Success in business lies in learning from others

September 30, 2010

We’ve all worked with this person. They’re the go-getter, the person who always knocks their projects out of the park, and everything they touch seems to turn to gold. Or maybe you’re that person.

Mark Schnurman in The Star-Ledger argues that the key to success lies in embracing wisdom. Some people become successful at the expense of others, but most do it by learning from those around them.

Schnurman says:

“I have worked with a lot of very smart people. I worked with fewer wise ones. The wise ones understand the limits of their knowledge and skills and don’t project them into other areas. They rely on the expertise of their colleagues.”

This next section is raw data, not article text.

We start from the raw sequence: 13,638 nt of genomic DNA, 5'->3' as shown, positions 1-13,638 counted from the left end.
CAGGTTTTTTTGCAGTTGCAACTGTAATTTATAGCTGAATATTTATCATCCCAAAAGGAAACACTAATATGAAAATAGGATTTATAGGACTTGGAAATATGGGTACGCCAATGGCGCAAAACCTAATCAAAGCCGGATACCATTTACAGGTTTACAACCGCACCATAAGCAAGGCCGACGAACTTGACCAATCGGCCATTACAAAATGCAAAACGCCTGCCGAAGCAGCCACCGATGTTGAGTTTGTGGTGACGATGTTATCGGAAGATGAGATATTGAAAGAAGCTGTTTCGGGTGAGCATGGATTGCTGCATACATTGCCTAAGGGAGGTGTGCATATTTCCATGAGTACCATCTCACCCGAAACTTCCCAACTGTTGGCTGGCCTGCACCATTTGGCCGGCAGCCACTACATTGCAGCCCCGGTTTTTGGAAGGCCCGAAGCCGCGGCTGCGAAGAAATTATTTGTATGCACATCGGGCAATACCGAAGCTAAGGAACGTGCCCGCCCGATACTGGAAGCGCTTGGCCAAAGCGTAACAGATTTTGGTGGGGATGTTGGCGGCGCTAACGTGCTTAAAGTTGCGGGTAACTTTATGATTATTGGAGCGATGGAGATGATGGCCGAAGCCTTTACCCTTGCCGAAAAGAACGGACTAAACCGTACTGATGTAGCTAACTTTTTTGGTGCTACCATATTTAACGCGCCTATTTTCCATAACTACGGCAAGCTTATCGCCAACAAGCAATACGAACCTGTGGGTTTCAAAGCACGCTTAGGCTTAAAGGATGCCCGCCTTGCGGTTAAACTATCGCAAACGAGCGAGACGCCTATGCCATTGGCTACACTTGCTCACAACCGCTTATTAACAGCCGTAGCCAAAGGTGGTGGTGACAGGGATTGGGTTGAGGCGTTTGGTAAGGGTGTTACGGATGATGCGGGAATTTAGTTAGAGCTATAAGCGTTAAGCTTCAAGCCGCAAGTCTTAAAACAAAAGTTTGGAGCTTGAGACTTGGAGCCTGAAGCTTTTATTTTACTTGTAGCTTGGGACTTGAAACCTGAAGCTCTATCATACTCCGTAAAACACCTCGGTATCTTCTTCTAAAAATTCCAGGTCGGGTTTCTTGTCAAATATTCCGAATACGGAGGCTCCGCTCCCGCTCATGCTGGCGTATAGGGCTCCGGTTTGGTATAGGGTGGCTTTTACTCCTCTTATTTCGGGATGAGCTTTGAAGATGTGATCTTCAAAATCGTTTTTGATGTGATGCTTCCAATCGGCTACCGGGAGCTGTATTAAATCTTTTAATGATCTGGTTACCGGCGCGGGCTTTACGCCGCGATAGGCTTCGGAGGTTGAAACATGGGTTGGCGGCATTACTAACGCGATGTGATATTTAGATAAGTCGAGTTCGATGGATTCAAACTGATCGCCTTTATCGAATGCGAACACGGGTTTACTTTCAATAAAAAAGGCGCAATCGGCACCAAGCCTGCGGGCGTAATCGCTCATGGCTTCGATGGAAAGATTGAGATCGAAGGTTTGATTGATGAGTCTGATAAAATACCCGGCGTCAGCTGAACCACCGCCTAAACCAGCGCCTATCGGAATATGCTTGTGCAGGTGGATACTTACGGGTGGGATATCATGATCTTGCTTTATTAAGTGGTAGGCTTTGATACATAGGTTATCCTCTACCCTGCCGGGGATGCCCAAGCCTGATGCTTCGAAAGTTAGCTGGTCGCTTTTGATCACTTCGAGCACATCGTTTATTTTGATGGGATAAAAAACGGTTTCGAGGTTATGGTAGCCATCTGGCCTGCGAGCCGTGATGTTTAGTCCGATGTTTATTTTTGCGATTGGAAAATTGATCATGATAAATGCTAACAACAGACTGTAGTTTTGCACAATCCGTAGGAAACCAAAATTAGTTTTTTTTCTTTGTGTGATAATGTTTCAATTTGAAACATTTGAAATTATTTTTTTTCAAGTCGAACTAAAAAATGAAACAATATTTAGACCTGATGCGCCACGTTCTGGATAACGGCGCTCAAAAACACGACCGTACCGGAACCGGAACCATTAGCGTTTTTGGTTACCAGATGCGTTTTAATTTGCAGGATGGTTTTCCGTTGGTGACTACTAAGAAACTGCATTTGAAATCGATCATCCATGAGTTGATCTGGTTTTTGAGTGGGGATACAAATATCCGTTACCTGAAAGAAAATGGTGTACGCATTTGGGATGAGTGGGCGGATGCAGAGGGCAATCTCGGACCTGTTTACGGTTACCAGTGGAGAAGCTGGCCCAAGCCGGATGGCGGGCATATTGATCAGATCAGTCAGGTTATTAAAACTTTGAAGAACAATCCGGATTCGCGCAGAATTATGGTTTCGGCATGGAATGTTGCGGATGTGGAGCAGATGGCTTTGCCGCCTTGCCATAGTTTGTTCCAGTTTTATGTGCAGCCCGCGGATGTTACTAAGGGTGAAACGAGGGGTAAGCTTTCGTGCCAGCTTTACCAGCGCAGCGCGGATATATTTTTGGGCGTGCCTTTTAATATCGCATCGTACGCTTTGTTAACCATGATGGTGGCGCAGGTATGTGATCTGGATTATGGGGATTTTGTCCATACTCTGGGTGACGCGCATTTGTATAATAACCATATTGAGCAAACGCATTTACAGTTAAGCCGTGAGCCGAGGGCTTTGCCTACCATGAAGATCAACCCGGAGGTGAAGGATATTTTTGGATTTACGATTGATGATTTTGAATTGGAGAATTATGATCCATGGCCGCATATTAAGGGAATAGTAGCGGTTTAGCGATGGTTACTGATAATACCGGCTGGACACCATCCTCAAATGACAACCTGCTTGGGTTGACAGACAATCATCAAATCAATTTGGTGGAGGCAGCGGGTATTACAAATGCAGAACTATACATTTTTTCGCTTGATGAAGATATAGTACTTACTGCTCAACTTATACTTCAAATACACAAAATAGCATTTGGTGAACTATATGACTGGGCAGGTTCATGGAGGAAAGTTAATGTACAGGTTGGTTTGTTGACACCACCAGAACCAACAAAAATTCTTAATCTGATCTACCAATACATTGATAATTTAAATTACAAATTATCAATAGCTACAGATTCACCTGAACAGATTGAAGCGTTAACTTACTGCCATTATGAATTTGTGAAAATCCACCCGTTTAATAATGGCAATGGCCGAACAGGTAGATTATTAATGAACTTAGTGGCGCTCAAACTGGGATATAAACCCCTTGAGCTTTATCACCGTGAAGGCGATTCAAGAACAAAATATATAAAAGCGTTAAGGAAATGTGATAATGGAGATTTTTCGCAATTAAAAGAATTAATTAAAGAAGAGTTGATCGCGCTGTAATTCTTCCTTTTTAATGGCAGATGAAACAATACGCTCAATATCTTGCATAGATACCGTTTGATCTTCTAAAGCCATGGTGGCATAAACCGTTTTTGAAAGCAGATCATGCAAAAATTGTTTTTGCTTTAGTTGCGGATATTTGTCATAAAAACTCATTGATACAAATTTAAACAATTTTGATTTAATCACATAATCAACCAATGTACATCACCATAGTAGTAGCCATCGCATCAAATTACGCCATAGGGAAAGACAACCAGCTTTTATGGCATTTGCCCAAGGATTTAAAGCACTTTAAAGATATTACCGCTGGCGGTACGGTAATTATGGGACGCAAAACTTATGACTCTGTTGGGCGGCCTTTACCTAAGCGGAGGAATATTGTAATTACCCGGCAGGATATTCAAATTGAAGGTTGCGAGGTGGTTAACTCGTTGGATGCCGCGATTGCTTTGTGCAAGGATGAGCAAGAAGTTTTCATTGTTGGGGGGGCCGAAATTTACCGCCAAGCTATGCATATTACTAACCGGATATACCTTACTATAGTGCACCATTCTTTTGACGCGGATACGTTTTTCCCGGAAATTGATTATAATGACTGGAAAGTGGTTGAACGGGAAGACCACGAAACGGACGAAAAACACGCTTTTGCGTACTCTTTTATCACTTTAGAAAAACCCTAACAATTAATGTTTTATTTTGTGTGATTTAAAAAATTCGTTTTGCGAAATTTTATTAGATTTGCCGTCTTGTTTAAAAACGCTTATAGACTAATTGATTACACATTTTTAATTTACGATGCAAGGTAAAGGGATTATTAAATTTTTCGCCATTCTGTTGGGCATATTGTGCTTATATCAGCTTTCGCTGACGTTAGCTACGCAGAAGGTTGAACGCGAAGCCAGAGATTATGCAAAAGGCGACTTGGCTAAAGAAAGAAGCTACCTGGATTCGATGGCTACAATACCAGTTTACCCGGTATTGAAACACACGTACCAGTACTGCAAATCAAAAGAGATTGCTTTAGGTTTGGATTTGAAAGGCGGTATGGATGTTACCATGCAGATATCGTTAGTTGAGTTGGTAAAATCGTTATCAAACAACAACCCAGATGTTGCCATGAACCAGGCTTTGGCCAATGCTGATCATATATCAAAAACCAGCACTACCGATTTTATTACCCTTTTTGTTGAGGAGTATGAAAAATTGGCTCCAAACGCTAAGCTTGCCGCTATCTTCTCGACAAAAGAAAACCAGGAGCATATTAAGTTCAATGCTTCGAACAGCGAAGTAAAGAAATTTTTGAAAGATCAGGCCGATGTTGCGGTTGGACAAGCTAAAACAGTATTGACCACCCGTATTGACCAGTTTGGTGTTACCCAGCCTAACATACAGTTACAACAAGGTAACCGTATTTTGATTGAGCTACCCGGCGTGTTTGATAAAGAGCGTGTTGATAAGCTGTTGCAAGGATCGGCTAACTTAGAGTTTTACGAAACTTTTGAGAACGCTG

He offers a few tips that will bring you success but also valuable workplace relationships:

Feedback, feedback, feedback. Talk to your supervisors, peers, subordinates, clients or other stakeholders to learn more about yourself and how you’re perceived.

Listen to people with different viewpoints. Brainstorming sessions allow ideas to be thought-out and perfected. It’s especially important to be open-minded outside of your expertise.

Prioritize consensus. This is a give and take, but if you share the decision-making process, you will improve support and productivity.

This all sounds like great advice, right? To read the rest of Schnurman’s tips, read his recent column in The Star-Ledger.

This post is brought to you by the good folks at Dale Carnegie Training of Central & Southern New Jersey. We would love to connect with you on Facebook and Twitter @CarnegieJersey.

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